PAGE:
Eating up the world, then writing it down

When Daniel tagged me in a blog hop with the subject of ‘My Writing Process’ I was excited to jump in and discuss.  Except, when I took a close look at my writing process, it looked on first glance like I don’t have one.

After all, I’ve had books that I sat down and grilled through in a matter of weeks–start to finish–and required very little rewrites beyond the cosmetic.  And I’ve had books that bear less resemblance to their original form than a squigly brown dragonfly larvae to the dragonfly it will one day become.

pink-dragonfly-dancing-on-the-stick

And while sometimes I’m firmly obedient to the age old writing advice that a writer must write, and that means every day…other times I stop writing for days at a time while I bang my head against a plot point or simply sit in the sun and breathe.  So, then, what is my process?

A good question–and here’s my answer: My process is one of discovering stories by absorbing life as it sifts through my soul, and writing it down.

Isn’t that a lovely bit of imagery?  In practical terms, the kind that can actually be useful to another writer, there are a few things consistent from book to book in how I work.

  1. I must have a sense for the story heart.  This usually starts for me when a combination of two or three things inexplicably come together–a boy who leaves his body behind in order to search out ancient relics in the ether, then hunts them down back on the physical plane and recovers them for a fee–and around the woven mass of this story kernel, I also have a sense for people I can care about.  That’s how my short story ‘Watcher in the Dark‘ got its start, and my other stories began in much the same way.
  2. I spend time exploring the plot of the story, the way these elements can spin together.  As pieces and bits, they have potential to go in several different directions, and I try to choose the direction which makes for the most conflict, emotional growth, and wry humor.  When I think I’ve got it (loosely) figured out, I write it all down on 3×5 cards in a great big plot on the wall, and start writing.
  3. I discover that my plot won’t work, because it’s missing some crucial bit or because a new character has shown up and changed everything.  This usually occurs somewhere between chapters three and six, and always before I reach the one quarter mark in the book.  I throw out almost everything on my previously written up 3×5 cards, and incorporate all the new stuff.  Nowadays this often involves very loose plotting because I know where I”m going and can trust the plot ahead of me.  In my first few novels, though, that tricky step between 2 and 3 in which I carefully plotted the cards, then threw them out again, was repeated over and over.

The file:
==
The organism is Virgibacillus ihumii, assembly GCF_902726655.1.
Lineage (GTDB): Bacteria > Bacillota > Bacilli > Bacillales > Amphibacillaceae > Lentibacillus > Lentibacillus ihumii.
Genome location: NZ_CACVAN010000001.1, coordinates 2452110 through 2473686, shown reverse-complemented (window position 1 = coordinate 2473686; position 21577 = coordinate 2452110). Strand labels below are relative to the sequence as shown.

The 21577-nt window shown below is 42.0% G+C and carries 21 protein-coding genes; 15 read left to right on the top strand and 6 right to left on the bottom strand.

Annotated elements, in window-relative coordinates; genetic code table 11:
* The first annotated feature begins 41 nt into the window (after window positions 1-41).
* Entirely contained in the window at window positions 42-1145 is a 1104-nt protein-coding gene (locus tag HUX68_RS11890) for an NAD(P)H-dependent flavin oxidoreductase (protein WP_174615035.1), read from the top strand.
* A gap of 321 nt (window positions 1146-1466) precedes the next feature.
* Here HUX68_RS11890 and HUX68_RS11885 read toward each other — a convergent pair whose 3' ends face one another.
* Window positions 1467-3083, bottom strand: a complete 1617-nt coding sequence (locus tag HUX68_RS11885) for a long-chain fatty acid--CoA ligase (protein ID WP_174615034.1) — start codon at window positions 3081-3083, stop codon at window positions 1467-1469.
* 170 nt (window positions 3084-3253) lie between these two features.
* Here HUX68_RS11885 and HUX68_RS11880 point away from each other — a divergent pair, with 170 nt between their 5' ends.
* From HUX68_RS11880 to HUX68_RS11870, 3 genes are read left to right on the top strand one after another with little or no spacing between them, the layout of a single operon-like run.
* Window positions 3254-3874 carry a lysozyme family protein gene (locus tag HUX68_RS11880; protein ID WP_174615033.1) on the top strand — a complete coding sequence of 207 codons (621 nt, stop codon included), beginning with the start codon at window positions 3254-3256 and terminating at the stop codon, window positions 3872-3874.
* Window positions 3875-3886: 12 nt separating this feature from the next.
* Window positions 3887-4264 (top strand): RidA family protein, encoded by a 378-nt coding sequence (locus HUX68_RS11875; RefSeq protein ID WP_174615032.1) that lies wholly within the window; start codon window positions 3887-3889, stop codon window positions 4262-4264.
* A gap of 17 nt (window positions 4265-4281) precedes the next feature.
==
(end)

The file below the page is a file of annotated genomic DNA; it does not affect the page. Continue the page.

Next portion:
4. I finish the novel, set it aside, and on coming back to it find I have to rewrite (sometimes a tweak, sometimes an overhaul) the beginning, the end, or both.

13 DD Final Board

That’s my process as it stands now–and it’s a thing of beauty!  Except when it’s uglier than a traffic jam on Halloween night with sleet and slush falling steadily and the little kids crying as they sit, sweating, in their costumes.  I also kind of expect that process to change, as I continue to write and mature as a writer.  Because I really do believe that stuff I said–that stories and writing are what come when I’ve sifted life through my soul.  And how could that be something which stays the same?

But, maybe it’s different for you.  Maybe your process is something steady, and reliable.  I know some writers even have rituals which stay with them no matter where they write or what kind of story they’re putting together.  Tell me, what’s your secret to success?  I’d love to hear what sparks your writing, and how you capture that spark and nurture it into flame!

To that end, I’m tagging several of my writing friends to join in the blog hop and tell us about their process.  Here’s looking at you, Ginger, Pat, Laura, and Rebecca!

fire

 

13 comments to Eating up the world, then writing it down

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